5 Replies Latest reply on Aug 15, 2011 9:34 AM by parsec

    E5700 problem


      It's suppose to work at 3.0ghz, but cpu-z says otherwise:


      Processors Information


      Processor 1            ID = 0
          Number of cores        2 (max 2)
          Number of threads    2 (max 2)
          Name            Intel Pentium E5700
          Codename        Wolfdale
          Specification        Pentium(R) Dual-Core  CPU      E5700  @ 3.00GHz
          Package (platform ID)    Socket 775 LGA (0x0)
          CPUID            6.7.A
          Extended CPUID        6.17
          Core Stepping        R0
          Technology        45 nm
          TDP Limit        65 Watts
         Core Speed        2094.1 MHz
          Multiplier x FSB    10.5 x 199.4 MHz
          Rated Bus speed        797.7 MHz
          Stock frequency        3000 MHz
          Instructions sets    MMX, SSE, SSE2, SSE3, SSSE3, EM64T, VT-x
          L1 Data cache        2 x 32 KBytes, 8-way set associative, 64-byte line size
          L1 Instruction cache    2 x 32 KBytes, 8-way set associative, 64-byte line size
          L2 cache        2048 KBytes, 8-way set associative, 64-byte line size
          FID/VID Control        yes
          FID range        6.0x - 15.0x
          Max VID            1.288 V




      Northbridge            Intel G41 rev. A3
      Southbridge            Intel 82801GB (ICH7/R) rev. A1
      Memory Type            DDR3
      Memory Size            8192 MBytes
      Channels            Dual, (Symmetric)
      Memory Frequency        398.9 MHz (1:2)
      CAS# latency (CL)        6.0
      RAS# to CAS# delay (tRCD)    6
      RAS# Precharge (tRP)        6
      Cycle Time (tRAS)        15
      Row Refresh Cycle Time (tRFC)    64
      Command Rate (CR)        2T
      MCHBAR I/O Base address        0x0FED14000
      MCHBAR I/O Size            4096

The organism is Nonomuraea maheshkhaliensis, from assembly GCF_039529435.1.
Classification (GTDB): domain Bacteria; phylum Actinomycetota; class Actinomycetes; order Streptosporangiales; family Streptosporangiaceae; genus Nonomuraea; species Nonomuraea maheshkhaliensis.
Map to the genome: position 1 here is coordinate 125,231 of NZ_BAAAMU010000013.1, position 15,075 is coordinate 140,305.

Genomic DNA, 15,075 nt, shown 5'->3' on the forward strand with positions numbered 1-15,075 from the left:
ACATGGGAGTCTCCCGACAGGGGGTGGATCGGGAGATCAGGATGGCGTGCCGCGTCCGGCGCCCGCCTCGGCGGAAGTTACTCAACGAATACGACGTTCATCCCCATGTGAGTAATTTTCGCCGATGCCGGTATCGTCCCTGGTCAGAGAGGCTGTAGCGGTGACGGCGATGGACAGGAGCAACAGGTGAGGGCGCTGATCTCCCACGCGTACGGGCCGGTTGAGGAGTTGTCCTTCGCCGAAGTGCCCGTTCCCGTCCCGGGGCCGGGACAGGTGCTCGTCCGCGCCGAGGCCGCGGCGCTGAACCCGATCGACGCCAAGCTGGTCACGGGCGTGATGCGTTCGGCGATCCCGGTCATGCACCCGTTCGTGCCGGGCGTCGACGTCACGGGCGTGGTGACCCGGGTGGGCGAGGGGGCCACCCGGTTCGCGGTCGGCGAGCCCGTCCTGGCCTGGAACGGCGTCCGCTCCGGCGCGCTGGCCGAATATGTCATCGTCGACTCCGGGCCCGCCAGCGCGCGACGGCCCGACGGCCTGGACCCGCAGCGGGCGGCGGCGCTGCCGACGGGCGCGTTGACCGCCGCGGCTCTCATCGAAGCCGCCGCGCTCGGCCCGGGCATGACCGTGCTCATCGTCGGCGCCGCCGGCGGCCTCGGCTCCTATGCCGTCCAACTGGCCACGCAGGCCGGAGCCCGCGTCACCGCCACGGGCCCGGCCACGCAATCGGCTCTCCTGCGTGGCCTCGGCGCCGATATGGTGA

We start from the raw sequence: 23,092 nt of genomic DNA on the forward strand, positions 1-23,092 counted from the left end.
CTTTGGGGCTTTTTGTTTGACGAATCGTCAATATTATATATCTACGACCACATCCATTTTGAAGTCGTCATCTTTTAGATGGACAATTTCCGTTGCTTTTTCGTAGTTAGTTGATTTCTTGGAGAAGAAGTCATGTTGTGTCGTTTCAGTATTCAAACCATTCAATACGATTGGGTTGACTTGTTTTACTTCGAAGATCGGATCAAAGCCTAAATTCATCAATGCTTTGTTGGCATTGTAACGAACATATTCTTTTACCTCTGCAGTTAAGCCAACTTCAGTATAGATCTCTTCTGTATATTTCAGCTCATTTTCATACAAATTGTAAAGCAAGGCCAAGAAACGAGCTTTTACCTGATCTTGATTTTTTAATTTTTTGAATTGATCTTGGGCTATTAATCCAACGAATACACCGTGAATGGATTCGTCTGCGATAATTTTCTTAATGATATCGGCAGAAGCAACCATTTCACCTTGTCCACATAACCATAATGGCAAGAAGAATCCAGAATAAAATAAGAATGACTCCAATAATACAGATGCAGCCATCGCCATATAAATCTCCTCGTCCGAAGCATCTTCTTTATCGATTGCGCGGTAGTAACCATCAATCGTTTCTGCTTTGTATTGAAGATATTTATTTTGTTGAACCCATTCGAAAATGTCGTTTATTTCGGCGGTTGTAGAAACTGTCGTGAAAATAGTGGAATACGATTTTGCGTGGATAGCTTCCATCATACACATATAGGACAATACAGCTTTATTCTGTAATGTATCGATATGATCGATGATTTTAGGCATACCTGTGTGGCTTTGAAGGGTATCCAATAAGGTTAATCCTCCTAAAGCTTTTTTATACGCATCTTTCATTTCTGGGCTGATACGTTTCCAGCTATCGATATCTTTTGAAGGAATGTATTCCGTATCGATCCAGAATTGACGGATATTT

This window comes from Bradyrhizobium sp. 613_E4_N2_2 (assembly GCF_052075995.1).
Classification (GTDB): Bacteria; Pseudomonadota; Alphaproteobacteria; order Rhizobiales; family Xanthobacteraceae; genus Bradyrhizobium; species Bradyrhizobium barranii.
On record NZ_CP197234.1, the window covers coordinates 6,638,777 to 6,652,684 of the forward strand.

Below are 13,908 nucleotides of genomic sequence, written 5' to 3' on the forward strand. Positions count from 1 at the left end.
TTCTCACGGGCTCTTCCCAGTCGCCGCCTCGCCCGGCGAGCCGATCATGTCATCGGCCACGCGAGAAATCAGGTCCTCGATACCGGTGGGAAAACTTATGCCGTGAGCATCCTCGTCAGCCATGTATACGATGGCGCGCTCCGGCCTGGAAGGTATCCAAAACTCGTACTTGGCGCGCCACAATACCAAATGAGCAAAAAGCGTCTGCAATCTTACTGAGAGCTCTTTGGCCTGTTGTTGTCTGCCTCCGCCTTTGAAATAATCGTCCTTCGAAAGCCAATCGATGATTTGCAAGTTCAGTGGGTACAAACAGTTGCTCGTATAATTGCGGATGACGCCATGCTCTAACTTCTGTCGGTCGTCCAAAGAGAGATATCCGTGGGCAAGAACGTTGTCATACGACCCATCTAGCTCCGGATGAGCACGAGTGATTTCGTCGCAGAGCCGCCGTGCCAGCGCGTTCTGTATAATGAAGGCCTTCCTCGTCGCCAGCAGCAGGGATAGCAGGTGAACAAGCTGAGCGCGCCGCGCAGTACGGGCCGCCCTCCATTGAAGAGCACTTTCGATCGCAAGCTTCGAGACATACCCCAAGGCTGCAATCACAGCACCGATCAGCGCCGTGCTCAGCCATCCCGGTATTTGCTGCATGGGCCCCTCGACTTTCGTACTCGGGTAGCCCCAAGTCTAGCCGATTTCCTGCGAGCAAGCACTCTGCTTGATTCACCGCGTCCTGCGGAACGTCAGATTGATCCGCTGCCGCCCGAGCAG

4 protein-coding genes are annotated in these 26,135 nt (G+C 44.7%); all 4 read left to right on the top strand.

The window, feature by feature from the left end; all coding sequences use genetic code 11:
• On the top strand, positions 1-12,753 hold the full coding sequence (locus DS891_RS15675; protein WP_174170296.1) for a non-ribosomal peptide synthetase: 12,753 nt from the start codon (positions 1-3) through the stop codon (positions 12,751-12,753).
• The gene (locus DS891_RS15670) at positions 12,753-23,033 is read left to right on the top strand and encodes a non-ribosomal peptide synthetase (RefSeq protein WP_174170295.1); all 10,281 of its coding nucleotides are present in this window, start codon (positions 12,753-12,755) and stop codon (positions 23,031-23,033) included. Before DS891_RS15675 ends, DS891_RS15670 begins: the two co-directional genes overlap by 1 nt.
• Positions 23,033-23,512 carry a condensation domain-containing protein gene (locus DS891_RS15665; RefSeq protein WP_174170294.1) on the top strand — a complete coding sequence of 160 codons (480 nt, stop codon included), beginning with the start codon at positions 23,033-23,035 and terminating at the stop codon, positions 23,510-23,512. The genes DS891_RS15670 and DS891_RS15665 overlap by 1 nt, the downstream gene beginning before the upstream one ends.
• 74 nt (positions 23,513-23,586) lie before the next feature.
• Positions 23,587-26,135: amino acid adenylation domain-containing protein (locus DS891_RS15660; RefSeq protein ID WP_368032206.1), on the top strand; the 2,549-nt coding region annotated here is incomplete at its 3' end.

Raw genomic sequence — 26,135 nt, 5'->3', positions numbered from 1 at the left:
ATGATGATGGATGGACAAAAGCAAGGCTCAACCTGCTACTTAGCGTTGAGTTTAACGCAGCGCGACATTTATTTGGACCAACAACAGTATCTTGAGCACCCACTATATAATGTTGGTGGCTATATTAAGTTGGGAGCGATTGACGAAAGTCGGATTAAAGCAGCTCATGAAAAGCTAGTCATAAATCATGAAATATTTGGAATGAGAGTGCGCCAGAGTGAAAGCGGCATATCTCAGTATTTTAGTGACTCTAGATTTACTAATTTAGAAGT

So what's the problem? Is there even a problem? What am I missing? Motherboard is ASRock g41m-vs3.


      Thank you for your help.

        • 1. Re: E5700 problem

          You are likely seeing the CPU's frequency when Enhanced Intel Speed Step (EIST), a CPU power saving option is on.  Your speed of 2.0 GHz is a standard Speed Step low power frequency for CPUs like yours.  In the info you posted, the Multiplier is 10.5, which looks like the Speed Step setting, rather than a Multiplier of 15, which would produce the standard 3.0 GHz frequency.  CPU-Z is sometimes not fast enough to catch your CPU at it's standard frequency.  You may have an older version of CPU-Z, the newest version (1.58) is better at monitoring CPU frequency than older versions, but is slower than other monitoring programs.


          You should check your BIOS and see if EIST (Speed Step) is enabled, and if so you can temporarily disable it and check the frequency again.  I have seen CPUs become locked into their Speed Step frequency, but that should be fixed with a reboot.  If Speed Step was not enabled, let us know.  You might also try resetting the BIOS with the mother board jumper if you have not done that in a while, to insure all the basic settings are correct.

          • 2. Re: E5700 problem